iVac Blast gate review

You’ll never know how valuable and time saving this new product is until you actually use it. Well, you don’t actually “use” it because it’s totally automatic! Once set up and getting familiar with the options, I couldn’t be happier. That’s because I no longer have to open blast gates when I go to a piece of power equipment, and I no longer have to remember to close a blast gate when I’m done. Here’s what the blast gate looks like hooked up to my planer.

Blast gate

iVac Pro blast gate (Open and Close labels are mine)

I’m a big fan of all the iVac accessories. I started with the iVac switches a couple of years ago that automatically turned on and off my Rikon 1hp dust collector. Below is one of the original switches, which has been relegated to my shop vac that’s hooked up to my router table and chop saw with 2.5″ lines and manual blast gates. iVac doesn’t have blast gates for 2.5″ yet but if they did I’d get them.

iVac Switch Tool 110v

iVac Switch for 110v router table and chop saw.

More recently iVac came out with the Pro line which accommodates the blast gate shown above. After having difficulty sourcing them, I found them on the Lee Valley website at an introductory price. It was between $200-300 for a two blast gate setup if I remember correctly. Nowadays they are available most everywhere, and sometimes on sale. You simply plug both the dust collector and machine power cords into the switch, and viola, when you turn on the table saw, on comes the dust collector and the gate opens.

iVac Pro switch

iVac Pro Switch for dust collector

When the table saw is turned off the dust collector continues to run and shuts off after the lines are cleared, then the blast gate closes. The optional blast gates work in sync with the equipment and the dust collector.

What a time saver, and dust saver, and I can focus on woodworking instead of having to deal with turning on and off a dust collector and opening and closing blast gates! For a small shop like mine this is a dream, and for a larger shop it accommodates up to 4 iVac Pro systems, each capable of handling up to 8 tools.

Below are 2 iVac Pro 220v Tools that control the dust collector and blast gates for my Grizzly GO490X 8″ jointer and Saw Stop table saw.

iVac Pro Tool 220v

iVac Pro 220v Tools

There are numerous ways to customize the entire system to your needs, from setting the delays for the dust collector and gate closure, to even making sure that one gate is always open when your dust collector is on. There is a remote switch, and the customer service has been very good.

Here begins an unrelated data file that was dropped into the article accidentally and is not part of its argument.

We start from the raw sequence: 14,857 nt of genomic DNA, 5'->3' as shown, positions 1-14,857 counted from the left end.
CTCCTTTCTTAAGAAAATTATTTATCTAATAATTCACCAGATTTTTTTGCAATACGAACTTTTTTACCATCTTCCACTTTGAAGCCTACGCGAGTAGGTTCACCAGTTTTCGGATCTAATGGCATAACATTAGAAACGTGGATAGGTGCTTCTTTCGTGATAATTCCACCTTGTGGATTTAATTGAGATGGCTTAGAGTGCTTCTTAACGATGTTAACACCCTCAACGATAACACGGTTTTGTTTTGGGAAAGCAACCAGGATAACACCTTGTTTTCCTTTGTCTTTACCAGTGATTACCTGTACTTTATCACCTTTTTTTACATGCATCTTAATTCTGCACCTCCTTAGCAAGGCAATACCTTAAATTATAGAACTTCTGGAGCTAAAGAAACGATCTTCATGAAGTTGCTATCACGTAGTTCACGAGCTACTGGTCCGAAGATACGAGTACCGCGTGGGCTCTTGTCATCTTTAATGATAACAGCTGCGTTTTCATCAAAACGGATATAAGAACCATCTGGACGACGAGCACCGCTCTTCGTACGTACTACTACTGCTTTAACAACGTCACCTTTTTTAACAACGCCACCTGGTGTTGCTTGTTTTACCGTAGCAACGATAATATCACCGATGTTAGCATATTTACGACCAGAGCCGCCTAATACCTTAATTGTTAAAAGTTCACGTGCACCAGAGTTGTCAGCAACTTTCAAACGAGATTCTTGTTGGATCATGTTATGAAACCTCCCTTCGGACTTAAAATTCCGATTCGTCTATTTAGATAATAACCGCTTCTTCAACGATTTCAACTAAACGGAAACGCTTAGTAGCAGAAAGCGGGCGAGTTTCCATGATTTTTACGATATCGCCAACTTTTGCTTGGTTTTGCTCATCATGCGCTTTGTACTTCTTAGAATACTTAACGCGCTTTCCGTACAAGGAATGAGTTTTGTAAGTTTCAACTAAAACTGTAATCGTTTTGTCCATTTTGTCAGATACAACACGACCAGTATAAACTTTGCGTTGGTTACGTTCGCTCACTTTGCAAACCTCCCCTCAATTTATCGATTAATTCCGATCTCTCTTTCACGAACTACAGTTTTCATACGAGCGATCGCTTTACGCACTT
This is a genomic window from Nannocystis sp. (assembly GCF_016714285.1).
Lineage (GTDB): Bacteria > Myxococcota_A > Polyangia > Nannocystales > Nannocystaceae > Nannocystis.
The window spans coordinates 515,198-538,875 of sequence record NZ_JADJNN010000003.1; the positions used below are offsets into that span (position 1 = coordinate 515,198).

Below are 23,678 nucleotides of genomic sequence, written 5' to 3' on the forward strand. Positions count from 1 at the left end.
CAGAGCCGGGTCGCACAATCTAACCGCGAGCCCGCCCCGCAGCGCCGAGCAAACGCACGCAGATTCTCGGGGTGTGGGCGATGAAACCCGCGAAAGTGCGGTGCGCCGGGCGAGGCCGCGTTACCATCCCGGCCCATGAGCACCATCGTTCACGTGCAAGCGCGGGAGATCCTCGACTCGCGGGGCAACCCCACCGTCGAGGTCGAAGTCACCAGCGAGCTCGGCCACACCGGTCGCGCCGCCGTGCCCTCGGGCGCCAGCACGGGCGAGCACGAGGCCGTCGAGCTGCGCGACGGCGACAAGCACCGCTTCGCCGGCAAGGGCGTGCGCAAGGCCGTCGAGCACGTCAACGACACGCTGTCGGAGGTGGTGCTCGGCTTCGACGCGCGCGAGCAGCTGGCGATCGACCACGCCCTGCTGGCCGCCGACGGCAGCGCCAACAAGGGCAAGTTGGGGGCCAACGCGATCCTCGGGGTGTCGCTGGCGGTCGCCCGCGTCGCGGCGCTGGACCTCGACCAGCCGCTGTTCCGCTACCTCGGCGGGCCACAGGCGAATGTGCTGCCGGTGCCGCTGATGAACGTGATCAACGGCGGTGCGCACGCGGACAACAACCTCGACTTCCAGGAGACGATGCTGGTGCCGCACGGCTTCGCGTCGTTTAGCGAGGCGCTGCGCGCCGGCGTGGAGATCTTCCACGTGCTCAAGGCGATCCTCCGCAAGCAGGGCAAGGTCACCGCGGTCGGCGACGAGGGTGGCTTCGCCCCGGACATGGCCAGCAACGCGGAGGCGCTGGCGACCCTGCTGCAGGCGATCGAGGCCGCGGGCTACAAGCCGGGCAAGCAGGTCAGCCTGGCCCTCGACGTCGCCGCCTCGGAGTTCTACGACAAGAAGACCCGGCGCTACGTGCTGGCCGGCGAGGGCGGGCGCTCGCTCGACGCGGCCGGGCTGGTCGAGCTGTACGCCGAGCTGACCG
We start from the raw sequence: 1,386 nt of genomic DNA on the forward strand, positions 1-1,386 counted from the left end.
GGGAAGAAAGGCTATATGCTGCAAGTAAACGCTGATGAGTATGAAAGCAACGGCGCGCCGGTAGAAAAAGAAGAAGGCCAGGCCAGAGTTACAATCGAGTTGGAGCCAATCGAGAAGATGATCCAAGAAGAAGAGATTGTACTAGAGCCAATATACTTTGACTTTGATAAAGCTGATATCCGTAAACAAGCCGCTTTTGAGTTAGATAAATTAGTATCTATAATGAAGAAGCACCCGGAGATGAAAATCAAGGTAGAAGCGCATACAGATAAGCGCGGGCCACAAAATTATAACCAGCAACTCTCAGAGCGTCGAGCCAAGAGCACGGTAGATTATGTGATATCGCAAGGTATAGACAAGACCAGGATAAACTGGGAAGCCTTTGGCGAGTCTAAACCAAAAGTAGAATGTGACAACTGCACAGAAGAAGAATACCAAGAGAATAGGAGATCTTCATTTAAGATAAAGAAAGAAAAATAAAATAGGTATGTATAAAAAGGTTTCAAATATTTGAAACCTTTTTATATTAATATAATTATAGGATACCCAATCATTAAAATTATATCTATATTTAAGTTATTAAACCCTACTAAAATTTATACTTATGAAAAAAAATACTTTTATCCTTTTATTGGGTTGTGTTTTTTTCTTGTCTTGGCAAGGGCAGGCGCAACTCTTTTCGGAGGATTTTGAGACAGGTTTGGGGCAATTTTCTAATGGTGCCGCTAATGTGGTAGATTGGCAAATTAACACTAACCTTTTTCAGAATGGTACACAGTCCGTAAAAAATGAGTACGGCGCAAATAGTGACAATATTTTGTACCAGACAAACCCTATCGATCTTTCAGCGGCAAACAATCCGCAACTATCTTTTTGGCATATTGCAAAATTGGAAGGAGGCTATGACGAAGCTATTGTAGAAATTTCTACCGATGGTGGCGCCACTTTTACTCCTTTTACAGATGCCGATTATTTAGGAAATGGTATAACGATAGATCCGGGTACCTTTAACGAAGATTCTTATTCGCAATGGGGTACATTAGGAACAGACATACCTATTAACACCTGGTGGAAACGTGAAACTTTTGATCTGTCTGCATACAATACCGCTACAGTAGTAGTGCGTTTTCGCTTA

The only issues I had are the plugs on the 220v switches and tools had to be replaced to fit the 220v outlets I had installed in my shop. In order for iVac to get UL/CSA approval they had  to use NEMA 6-20 plugs and receptacles. A quick trip to Home Depot fixed that and I replaced the plugs with plugs compatible to my outlets. Also, for a short period of time I had issues with the blast gate not staying open during the entire time a Tool was on. I was told there can be interference in the wireless signals from the various components with wireless phones, etc. This happened only a couple of times many months ago but I’ve had no problems since.

iVac was willing to swap out the Tool for the dust collector which was out of warranty for a very reasonable price but the problem resolved on it’s own and has not happened since. Another small annoyance is that you have to run 120v power to the blast gates via a small gauge transformer wire which is easy to snag and pull out from the blast gate. But the signals between the Tools, Switches, and blast gates are wireless digital rf.

Jump in with both feet, and get both the iVac Pro system and blast gates, you won’t regret it.

2 thoughts on “iVac Blast gate review

  1. Good day, unfortunately I was unable to find your name on the iVAC Pro Blast Gate article that you wrote for Woodwisher Designs.
    My name is Graham Neathway and I have been associated with the design of the iVAC product line since the iVAC Switch Box.
    Thank you for the article that you wrote on the iVAC Blast Gate and since it is from a user it is very valuable. I would like to request that we could put a link on our web site to this article.

    I have two minor comments with respect to the article. The first is that for us to obtain UL/CSA approval for a product rated at nominally 20Amps we have to use NEMA 6-20 plugs and receptacles.
    NEMA is The National Electrical Manufacturers Association (NEMA)[1] is the association of electrical equipment and medical imaging manufacturers in the United States.
    The other comment is that you refer to infrared wireless. The system uses digital rf signalling.
    Once again, thank you for a well written article.
    Graham Neathway

    • Hi Graham, we may have spoken a while back. I updated the post. Your welcome to link to it. The system has been working perfectly, very happy with it. You planning on a 2.5″ system?

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